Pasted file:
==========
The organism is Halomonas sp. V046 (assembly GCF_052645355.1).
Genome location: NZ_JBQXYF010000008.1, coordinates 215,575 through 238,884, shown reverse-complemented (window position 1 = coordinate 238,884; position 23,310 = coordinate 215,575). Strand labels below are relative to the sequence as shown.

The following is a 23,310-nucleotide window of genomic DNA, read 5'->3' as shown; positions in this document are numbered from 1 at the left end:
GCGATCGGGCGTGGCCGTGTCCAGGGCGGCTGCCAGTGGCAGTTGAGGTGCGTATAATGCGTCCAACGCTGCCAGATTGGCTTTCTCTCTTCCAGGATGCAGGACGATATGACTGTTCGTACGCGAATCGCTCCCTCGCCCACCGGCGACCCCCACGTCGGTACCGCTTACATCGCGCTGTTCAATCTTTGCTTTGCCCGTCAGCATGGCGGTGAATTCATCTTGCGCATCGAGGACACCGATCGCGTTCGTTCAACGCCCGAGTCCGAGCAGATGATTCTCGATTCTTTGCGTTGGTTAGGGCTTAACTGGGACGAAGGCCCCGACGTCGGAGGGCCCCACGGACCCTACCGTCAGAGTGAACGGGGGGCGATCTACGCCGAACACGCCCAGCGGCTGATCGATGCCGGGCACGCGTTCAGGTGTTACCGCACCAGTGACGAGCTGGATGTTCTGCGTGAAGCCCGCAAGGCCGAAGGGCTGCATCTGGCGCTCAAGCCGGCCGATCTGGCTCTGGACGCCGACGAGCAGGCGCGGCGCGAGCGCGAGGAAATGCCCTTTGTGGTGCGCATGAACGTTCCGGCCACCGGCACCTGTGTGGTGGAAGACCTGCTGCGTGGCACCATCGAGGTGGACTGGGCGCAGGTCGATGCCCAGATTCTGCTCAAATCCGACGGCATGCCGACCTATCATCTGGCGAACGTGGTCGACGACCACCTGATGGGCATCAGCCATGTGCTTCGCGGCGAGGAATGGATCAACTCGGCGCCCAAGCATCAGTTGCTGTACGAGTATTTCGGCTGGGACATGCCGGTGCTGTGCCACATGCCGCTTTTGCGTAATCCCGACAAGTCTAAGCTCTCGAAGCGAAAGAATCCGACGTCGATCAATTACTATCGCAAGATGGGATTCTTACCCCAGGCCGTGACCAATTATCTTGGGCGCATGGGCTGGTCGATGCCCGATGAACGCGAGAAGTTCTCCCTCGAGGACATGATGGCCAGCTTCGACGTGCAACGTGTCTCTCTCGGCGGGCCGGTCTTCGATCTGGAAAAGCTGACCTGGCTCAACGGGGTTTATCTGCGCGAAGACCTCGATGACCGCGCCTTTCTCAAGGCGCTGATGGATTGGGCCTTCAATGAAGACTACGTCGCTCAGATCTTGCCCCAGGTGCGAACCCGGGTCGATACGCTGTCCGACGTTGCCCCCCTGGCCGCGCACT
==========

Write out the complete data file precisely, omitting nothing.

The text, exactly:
The organism is Halomonas sp. V046 (assembly GCF_052645355.1).
Genome location: NZ_JBQXYF010000008.1, coordinates 215,575 through 238,884, shown reverse-complemented (window position 1 = coordinate 238,884; position 23,310 = coordinate 215,575). Strand labels below are relative to the sequence as shown.

The following is a 23,310-nucleotide window of genomic DNA, read 5'->3' as shown; positions in this document are numbered from 1 at the left end:
GCGATCGGGCGTGGCCGTGTCCAGGGCGGCTGCCAGTGGCAGTTGAGGTGCGTATAATGCGTCCAACGCTGCCAGATTGGCTTTCTCTCTTCCAGGATGCAGGACGATATGACTGTTCGTACGCGAATCGCTCCCTCGCCCACCGGCGACCCCCACGTCGGTACCGCTTACATCGCGCTGTTCAATCTTTGCTTTGCCCGTCAGCATGGCGGTGAATTCATCTTGCGCATCGAGGACACCGATCGCGTTCGTTCAACGCCCGAGTCCGAGCAGATGATTCTCGATTCTTTGCGTTGGTTAGGGCTTAACTGGGACGAAGGCCCCGACGTCGGAGGGCCCCACGGACCCTACCGTCAGAGTGAACGGGGGGCGATCTACGCCGAACACGCCCAGCGGCTGATCGATGCCGGGCACGCGTTCAGGTGTTACCGCACCAGTGACGAGCTGGATGTTCTGCGTGAAGCCCGCAAGGCCGAAGGGCTGCATCTGGCGCTCAAGCCGGCCGATCTGGCTCTGGACGCCGACGAGCAGGCGCGGCGCGAGCGCGAGGAAATGCCCTTTGTGGTGCGCATGAACGTTCCGGCCACCGGCACCTGTGTGGTGGAAGACCTGCTGCGTGGCACCATCGAGGTGGACTGGGCGCAGGTCGATGCCCAGATTCTGCTCAAATCCGACGGCATGCCGACCTATCATCTGGCGAACGTGGTCGACGACCACCTGATGGGCATCAGCCATGTGCTTCGCGGCGAGGAATGGATCAACTCGGCGCCCAAGCATCAGTTGCTGTACGAGTATTTCGGCTGGGACATGCCGGTGCTGTGCCACATGCCGCTTTTGCGTAATCCCGACAAGTCTAAGCTCTCGAAGCGAAAGAATCCGACGTCGATCAATTACTATCGCAAGATGGGATTCTTACCCCAGGCCGTGACCAATTATCTTGGGCGCATGGGCTGGTCGATGCCCGATGAACGCGAGAAGTTCTCCCTCGAGGACATGATGGCCAGCTTCGACGTGCAACGTGTCTCTCTCGGCGGGCCGGTCTTCGATCTGGAAAAGCTGACCTGGCTCAACGGGGTTTATCTGCGCGAAGACCTCGATGACCGCGCCTTTCTCAAGGCGCTGATGGATTGGGCCTTCAATGAAGACTACGTCGCTCAGATCTTGCCCCAGGTGCGAACCCGGGTCGATACGCTGTCCGACGTTGCCCCCCTGGCCGCGCACT